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    Iraq Economy 1995

      Overview: The Ba'thist regime engages in extensive central planning and management of industrial production and foreign trade while leaving some small-scale industry and services and most agriculture to private enterprise. The economy has been dominated by the oil sector, which has traditionally provided about 95% of foreign exchange earnings. In the 1980s, financial problems caused by massive expenditures in the eight-year war with Iran and damage to oil export facilities by Iran, led the government to implement austerity measures and to borrow heavily and later reschedule foreign debt payments. After the end of hostilities in 1988, oil exports gradually increased with the construction of new pipelines and restoration of damaged facilities. Agricultural development remained hampered by labor shortages, salinization, and dislocations caused by previous land reform and collectivization programs. The industrial sector, although accorded high priority by the government, also was under financial constraints. Iraq's seizure of Kuwait in August 1990, subsequent international economic embargoes, and military action by an international coalition beginning in January 1991 drastically changed the economic picture. Industrial and transportation facilities suffered severe damage and have been only partially restored. Oil exports remain at less than 10% of the previous level. Shortages of spare parts continue. Living standards deteriorated even further in 1993 and early 1994; consumer prices at least tripled in 1993. The UN-sponsored economic embargo has reduced exports and imports and has contributed to the sharp rise in prices. The government's policies of supporting large military and internal security forces and of allocating resources to key supporters of the regime have exacerbated shortages. In brief, per capita output in 1993-94 is far below the 1989-90 level, but no precise estimate is available.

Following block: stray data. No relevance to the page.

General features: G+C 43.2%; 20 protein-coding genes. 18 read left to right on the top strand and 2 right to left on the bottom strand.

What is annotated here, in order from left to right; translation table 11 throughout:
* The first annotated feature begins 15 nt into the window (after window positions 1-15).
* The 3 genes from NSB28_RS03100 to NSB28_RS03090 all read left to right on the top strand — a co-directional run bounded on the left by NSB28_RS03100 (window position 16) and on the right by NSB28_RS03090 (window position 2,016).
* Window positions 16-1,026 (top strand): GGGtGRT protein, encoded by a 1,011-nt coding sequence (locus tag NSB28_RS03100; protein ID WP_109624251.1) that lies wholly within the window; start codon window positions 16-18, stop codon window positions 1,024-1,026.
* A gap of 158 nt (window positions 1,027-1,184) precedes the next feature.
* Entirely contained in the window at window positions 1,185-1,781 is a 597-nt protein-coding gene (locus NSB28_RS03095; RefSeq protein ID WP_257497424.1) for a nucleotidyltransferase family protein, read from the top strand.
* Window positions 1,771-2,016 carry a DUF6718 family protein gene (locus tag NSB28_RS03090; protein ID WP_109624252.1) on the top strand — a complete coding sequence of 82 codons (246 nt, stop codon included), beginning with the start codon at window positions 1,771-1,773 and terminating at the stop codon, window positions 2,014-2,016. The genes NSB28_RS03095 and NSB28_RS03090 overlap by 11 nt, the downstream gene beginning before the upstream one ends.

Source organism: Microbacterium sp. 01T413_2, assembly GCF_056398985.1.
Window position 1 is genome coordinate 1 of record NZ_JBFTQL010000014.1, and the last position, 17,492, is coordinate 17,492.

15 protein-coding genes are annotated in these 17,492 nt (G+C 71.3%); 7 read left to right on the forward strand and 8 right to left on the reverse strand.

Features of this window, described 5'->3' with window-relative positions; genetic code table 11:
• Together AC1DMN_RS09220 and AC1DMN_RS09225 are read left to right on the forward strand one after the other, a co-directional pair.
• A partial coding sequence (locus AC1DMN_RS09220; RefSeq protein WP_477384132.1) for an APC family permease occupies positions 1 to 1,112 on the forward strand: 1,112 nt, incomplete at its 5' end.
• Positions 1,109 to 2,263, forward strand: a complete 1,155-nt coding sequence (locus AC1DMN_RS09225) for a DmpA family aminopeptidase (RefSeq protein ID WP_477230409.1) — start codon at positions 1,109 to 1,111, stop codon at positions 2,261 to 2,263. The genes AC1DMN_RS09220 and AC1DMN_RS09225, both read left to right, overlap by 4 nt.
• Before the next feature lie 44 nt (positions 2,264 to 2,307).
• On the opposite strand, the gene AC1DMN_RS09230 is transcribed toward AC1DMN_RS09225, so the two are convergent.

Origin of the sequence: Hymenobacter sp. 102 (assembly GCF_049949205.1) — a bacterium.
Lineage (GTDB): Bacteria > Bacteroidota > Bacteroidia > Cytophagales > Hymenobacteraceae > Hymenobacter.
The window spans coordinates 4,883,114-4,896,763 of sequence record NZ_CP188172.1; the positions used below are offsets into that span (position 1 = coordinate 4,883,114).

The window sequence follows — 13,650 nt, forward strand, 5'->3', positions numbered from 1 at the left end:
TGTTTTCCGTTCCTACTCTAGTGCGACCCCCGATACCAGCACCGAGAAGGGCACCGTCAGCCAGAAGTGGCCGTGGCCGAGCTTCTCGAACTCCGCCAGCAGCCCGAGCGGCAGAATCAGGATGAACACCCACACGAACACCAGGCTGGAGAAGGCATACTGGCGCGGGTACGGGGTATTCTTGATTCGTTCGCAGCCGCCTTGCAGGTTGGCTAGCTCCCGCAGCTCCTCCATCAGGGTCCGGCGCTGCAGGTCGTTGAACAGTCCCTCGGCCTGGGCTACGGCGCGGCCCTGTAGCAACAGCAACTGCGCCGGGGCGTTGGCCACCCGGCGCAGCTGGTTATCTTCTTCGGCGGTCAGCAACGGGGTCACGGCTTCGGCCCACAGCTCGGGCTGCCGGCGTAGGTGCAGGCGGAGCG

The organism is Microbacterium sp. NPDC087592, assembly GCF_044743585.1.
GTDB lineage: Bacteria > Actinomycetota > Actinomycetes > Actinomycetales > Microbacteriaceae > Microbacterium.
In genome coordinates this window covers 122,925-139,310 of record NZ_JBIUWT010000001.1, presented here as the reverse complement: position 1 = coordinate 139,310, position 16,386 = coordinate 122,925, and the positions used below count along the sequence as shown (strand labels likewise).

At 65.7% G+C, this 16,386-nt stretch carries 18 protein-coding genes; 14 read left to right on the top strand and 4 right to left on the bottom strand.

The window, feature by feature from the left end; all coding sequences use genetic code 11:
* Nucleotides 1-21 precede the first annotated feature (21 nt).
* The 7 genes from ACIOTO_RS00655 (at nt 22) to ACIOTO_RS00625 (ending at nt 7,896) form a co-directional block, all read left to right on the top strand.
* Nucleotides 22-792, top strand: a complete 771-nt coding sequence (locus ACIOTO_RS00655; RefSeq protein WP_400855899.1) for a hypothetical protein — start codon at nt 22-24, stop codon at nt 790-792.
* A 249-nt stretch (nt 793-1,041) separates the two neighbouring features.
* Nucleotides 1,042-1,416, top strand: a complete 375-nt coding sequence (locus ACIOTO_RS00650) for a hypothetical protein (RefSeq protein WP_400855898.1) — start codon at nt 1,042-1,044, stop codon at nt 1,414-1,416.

National product: GNP - purchasing power equivalent - $38 billion (1993 est.)

      National product real growth rate: NA%

      National product per capita: $2,000 (1993 est.)

      Inflation rate (consumer prices): 200% (1993 est.)

      Unemployment rate: NA%

      revenues: $NA
      expenditures: $NA, including capital expenditures of $NA

      Exports: $10.4 billion (f.o.b., 1990)
      commodities: crude oil and refined products, fertilizer, sulfur
      partners: US, Brazil, Turkey, Japan, Netherlands, Spain (1990)

      Imports: $6.6 billion (c.i.f., 1990)
      commodities: manufactures, food
      partners: Germany, US, Turkey, France, UK (1990)

      External debt: $45 billion (1989 est.), excluding debt of about $35 billion owed to Arab Gulf states

      Industrial production: growth rate NA%; manufacturing accounts for 10% of GNP (1989)

      capacity: 7,300,000 kW available out of 9,902,000 kW due to Gulf war
      production: 12.9 billion kWh
      consumption per capita: 700 kWh (1992)

      Industries: petroleum production and refining, chemicals, textiles, construction materials, food processing

      Agriculture: accounted for 11% of GNP and 30% of labor force before the Gulf war; principal products - wheat, barley, rice, vegetables, dates, other fruit, cotton, wool; livestock - cattle, sheep; not self-sufficient in food output

      Economic aid:
      recipient: US commitments, including Ex-Im (FY70-80), $3 million; Western (non-US) countries, ODA and OOF bilateral commitments (1970-89), $647 million; Communist countries (1970-89), $3.9 billion

      Currency: 1 Iraqi dinar (ID) = 1,000 fils
      Exchange rates: Iraqi dinars (ID) per US$1 - 3.2 (fixed official rate since 1982); black-market rate (May 1994) US$1 = 370 Iraqi dinars

      Fiscal year: calendar year

      NOTE: The information regarding Iraq on this page is re-published from the 1995 World Fact Book of the United States Central Intelligence Agency. No claims are made regarding the accuracy of Iraq Economy 1995 information contained here. All suggestions for corrections of any errors about Iraq Economy 1995 should be addressed to the CIA.

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    Revised 09-Aug-02
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